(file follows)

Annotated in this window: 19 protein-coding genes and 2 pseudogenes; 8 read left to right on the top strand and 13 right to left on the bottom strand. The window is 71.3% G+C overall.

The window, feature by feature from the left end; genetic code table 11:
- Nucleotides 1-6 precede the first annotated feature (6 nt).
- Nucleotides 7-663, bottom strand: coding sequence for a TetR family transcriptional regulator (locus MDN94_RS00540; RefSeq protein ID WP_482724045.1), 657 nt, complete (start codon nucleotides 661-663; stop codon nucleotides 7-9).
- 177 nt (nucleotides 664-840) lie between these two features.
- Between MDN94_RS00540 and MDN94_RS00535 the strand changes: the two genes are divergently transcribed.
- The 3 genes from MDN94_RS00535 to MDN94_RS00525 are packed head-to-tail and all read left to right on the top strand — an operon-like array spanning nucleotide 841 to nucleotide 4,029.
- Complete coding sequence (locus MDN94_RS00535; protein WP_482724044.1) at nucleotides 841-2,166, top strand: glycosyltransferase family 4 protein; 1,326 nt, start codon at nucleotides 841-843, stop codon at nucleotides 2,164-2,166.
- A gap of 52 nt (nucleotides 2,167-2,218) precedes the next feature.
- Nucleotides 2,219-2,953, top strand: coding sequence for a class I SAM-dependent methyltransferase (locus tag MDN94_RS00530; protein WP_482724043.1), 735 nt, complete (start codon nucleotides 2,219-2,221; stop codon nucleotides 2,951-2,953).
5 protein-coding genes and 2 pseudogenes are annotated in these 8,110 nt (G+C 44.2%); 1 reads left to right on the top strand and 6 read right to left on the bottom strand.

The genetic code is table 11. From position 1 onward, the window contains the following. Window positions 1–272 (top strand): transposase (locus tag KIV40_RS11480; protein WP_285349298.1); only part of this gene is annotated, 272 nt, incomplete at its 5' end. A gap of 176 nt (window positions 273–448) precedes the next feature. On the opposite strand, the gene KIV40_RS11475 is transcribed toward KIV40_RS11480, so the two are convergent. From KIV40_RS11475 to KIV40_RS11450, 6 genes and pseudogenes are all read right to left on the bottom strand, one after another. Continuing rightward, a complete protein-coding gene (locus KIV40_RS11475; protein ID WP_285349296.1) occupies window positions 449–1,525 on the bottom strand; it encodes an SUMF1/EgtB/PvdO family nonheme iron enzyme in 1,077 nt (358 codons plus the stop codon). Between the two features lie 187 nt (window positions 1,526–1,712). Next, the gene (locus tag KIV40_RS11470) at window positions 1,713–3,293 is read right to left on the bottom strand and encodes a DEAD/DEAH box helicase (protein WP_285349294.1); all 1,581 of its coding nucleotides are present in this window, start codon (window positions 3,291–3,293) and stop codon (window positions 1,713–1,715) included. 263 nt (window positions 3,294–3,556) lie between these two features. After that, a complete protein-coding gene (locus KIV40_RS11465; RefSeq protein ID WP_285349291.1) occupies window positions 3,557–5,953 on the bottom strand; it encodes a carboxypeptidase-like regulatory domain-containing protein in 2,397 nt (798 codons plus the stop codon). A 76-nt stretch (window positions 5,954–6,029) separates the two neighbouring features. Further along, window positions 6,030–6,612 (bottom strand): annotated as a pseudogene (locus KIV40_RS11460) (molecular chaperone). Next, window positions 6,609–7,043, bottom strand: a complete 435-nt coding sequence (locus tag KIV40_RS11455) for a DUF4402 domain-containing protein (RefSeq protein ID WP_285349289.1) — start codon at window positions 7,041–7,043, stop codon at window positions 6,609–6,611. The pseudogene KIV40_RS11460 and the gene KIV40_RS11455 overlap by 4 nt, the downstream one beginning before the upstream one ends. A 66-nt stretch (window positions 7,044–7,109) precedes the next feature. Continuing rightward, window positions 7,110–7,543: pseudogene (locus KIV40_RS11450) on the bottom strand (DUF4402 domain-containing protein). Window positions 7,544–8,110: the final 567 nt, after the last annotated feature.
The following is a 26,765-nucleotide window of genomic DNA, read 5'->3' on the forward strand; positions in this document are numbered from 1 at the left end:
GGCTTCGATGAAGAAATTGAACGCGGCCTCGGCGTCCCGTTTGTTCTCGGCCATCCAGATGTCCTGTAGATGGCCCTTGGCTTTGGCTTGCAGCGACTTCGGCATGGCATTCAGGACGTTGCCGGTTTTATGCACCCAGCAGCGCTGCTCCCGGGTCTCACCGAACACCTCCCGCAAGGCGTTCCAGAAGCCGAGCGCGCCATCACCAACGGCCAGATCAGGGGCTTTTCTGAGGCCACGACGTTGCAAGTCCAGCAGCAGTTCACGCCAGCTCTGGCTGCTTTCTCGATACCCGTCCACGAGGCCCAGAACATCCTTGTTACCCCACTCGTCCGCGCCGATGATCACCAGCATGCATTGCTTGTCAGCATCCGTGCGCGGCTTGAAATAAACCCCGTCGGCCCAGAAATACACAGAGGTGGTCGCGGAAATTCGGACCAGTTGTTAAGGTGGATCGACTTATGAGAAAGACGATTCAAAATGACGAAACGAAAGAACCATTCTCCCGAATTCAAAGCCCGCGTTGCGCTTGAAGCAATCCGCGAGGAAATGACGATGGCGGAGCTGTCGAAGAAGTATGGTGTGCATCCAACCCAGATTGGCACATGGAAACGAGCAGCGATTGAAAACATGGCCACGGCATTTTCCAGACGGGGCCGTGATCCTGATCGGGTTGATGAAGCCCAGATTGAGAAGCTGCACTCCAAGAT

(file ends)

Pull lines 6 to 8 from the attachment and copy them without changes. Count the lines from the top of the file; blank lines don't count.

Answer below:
- Between MDN94_RS00540 and MDN94_RS00535 the strand changes: the two genes are divergently transcribed.
- The 3 genes from MDN94_RS00535 to MDN94_RS00525 are packed head-to-tail and all read left to right on the top strand — an operon-like array spanning nucleotide 841 to nucleotide 4,029.
- Complete coding sequence (locus MDN94_RS00535; protein WP_482724044.1) at nucleotides 841-2,166, top strand: glycosyltransferase family 4 protein; 1,326 nt, start codon at nucleotides 841-843, stop codon at nucleotides 2,164-2,166.